“Physiological dependence on benzodiazepines is accompanied by a withdrawal syndrome which is typically characterized by sleep disturbance, irritability, increased tension and anxiety, panic attacks, hand tremor, sweating, difficulty in concentration, dry wretching and nausea, some weight loss, palpitations, headache, muscular pain and stiffness and a host of perceptual changes. Instances are also reported within the high-dosage category of more serious developments such as seizures and psychotic reactions. Withdrawal from normal dosage benzodiazepine treatment can result in a number of symptomatic patterns. The most common is a short-lived "rebound" anxiety and insomnia, coming on within 1-4 days of discontinuation, depending on the half-life of the particular drug. The second pattern is the full-blown withdrawal syndrome, usually lasting 10-14 days; finally, a third pattern may represent the return of anxiety symptoms which then persist until some form of treatment is instituted.”
So how do we get to the root cause of anxiety? Because, remember, anxiety is a SYMPTOM.
Well, gut dysbiosis is an imbalance of bacteria and microbes in our intestines. Time and time again, studies continue to show that our gut is essentially our second brain.
So, let’s talk about a study by Yang, et. al., published in the Journal of General Psychiatry, entitled “Effects of regulating intestinal microbiota on anxiety symptoms: a systematic review.”
A systematic review is arguably the highest level of scientific evidence. Why? A systematic review will often review the available randomized control trials and summarize the findings. Everyone loves summaries! Thankfully, what Yang has concluded is that treatments for the gut can improve anxiety.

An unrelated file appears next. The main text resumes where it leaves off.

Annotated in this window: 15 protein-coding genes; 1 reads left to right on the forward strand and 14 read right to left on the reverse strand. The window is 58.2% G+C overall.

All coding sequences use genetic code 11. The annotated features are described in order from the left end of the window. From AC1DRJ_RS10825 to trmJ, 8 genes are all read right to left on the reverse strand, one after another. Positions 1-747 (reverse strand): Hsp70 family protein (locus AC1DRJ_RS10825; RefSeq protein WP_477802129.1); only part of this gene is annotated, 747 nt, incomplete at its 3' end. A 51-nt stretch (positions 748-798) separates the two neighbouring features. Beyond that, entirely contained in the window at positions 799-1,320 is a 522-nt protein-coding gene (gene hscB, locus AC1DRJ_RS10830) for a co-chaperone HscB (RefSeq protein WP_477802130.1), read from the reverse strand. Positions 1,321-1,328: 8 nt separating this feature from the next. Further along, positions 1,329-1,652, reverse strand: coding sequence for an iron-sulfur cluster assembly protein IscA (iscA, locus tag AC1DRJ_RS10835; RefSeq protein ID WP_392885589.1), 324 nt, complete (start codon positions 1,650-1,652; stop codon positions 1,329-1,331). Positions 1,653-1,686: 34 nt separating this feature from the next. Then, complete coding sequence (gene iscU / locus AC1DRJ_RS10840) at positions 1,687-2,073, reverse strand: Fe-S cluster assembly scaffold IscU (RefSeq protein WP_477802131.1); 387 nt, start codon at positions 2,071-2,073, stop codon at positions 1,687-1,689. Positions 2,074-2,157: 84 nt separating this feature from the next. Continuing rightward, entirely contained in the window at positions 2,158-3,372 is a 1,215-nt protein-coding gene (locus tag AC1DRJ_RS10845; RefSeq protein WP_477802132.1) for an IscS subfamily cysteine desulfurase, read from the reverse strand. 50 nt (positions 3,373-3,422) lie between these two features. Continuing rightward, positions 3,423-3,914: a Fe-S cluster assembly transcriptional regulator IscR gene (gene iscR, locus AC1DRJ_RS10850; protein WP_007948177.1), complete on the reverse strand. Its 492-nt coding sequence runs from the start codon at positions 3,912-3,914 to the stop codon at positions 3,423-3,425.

Yang explains that the aim of their study was “To find evidence supporting improvements in anxiety symptoms by regulating intestinal microbiota.” Because, “More and more basic studies have indicated that gut microbiota can regulate brain function through the gut-brain axis, and dysbiosis of intestinal microbiota was related to anxiety. However, there is no specific evidence to support treatment of anxiety by regulating intestinal microbiota.”
This systematic review of randomized control trials looked through 3,334 articles and only 21 were high-quality enough to be included in this analysis, with a total of about 1500 patients over the 21 studies. “14 studies chose probiotics as interventions” and “six chose non-probiotic ways”, mostly low FODMAP diet.
Probiotics help to heal and rebalance the gut and can have an extensive array of positive improvements, because they treat the root cause of multiple systems. Therefore, we see probiotics show improvements in things like allergic conditions, skin conditions, and neurologic conditions. Moreover, there’s evidence showing improvements in things like depression, IBS, constipation, loose stools, bloating, gas, and diarrhea.
This is the statistic that really gets me excited, “56% of studies could improve anxiety symptoms.” Yang continues, “We find that more than half of the studies included showed it was positive to treat anxiety symptoms by regulation of the intestinal microbiota.”
What does this mean?! IT MEANS YOU HAVE OPTIONS! Medication is NOT the only option for anxiety relief. I cannot tell you how many patients tell me they started an anti-anxiety medication because they felt their doctor offered them no other option. I am here to tell you- there is hope. Those of you who are suffering with anxiety have some great natural, nutritional, and supplemental options.
Anxiety is a complex symptom. Anxiety relief must have guidance, please, contact us today to see how we can help!
Dr. Taryn Stittleburg, DC, CFMP, PSc.D